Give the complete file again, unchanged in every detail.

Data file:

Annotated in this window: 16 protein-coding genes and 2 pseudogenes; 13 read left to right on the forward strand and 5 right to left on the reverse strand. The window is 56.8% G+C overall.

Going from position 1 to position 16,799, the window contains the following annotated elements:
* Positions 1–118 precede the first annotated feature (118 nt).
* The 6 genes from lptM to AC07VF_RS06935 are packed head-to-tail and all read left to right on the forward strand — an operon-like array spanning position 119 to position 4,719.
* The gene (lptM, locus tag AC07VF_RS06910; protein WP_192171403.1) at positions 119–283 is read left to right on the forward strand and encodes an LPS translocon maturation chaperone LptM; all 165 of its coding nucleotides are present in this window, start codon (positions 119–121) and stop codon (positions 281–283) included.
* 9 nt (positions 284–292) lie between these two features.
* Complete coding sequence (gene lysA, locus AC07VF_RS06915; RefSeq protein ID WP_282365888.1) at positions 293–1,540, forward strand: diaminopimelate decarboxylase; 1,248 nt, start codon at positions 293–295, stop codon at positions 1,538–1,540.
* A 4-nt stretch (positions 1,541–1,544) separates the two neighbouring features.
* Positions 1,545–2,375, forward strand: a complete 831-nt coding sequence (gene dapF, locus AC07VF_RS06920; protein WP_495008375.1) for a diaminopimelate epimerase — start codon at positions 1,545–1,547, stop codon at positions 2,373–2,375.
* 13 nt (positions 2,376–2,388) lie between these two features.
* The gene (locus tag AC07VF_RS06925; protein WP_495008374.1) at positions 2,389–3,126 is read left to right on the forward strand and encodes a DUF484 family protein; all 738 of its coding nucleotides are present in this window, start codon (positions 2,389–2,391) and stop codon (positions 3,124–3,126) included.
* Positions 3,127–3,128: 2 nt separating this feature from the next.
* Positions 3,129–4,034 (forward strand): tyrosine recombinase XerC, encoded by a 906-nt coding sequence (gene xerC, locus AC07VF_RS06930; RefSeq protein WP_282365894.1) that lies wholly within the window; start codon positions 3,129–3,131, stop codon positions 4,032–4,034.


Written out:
Annotated in this window: 16 protein-coding genes and 2 pseudogenes; 13 read left to right on the forward strand and 5 right to left on the reverse strand. The window is 56.8% G+C overall.

Going from position 1 to position 16,799, the window contains the following annotated elements:
* Positions 1–118 precede the first annotated feature (118 nt).
* The 6 genes from lptM to AC07VF_RS06935 are packed head-to-tail and all read left to right on the forward strand — an operon-like array spanning position 119 to position 4,719.
* The gene (lptM, locus tag AC07VF_RS06910; protein WP_192171403.1) at positions 119–283 is read left to right on the forward strand and encodes an LPS translocon maturation chaperone LptM; all 165 of its coding nucleotides are present in this window, start codon (positions 119–121) and stop codon (positions 281–283) included.
* 9 nt (positions 284–292) lie between these two features.
* Complete coding sequence (gene lysA, locus AC07VF_RS06915; RefSeq protein ID WP_282365888.1) at positions 293–1,540, forward strand: diaminopimelate decarboxylase; 1,248 nt, start codon at positions 293–295, stop codon at positions 1,538–1,540.
* A 4-nt stretch (positions 1,541–1,544) separates the two neighbouring features.
* Positions 1,545–2,375, forward strand: a complete 831-nt coding sequence (gene dapF, locus AC07VF_RS06920; protein WP_495008375.1) for a diaminopimelate epimerase — start codon at positions 1,545–1,547, stop codon at positions 2,373–2,375.
* 13 nt (positions 2,376–2,388) lie between these two features.
* The gene (locus tag AC07VF_RS06925; protein WP_495008374.1) at positions 2,389–3,126 is read left to right on the forward strand and encodes a DUF484 family protein; all 738 of its coding nucleotides are present in this window, start codon (positions 2,389–2,391) and stop codon (positions 3,124–3,126) included.
* Positions 3,127–3,128: 2 nt separating this feature from the next.
* Positions 3,129–4,034 (forward strand): tyrosine recombinase XerC, encoded by a 906-nt coding sequence (gene xerC, locus AC07VF_RS06930; RefSeq protein WP_282365894.1) that lies wholly within the window; start codon positions 3,129–3,131, stop codon positions 4,032–4,034.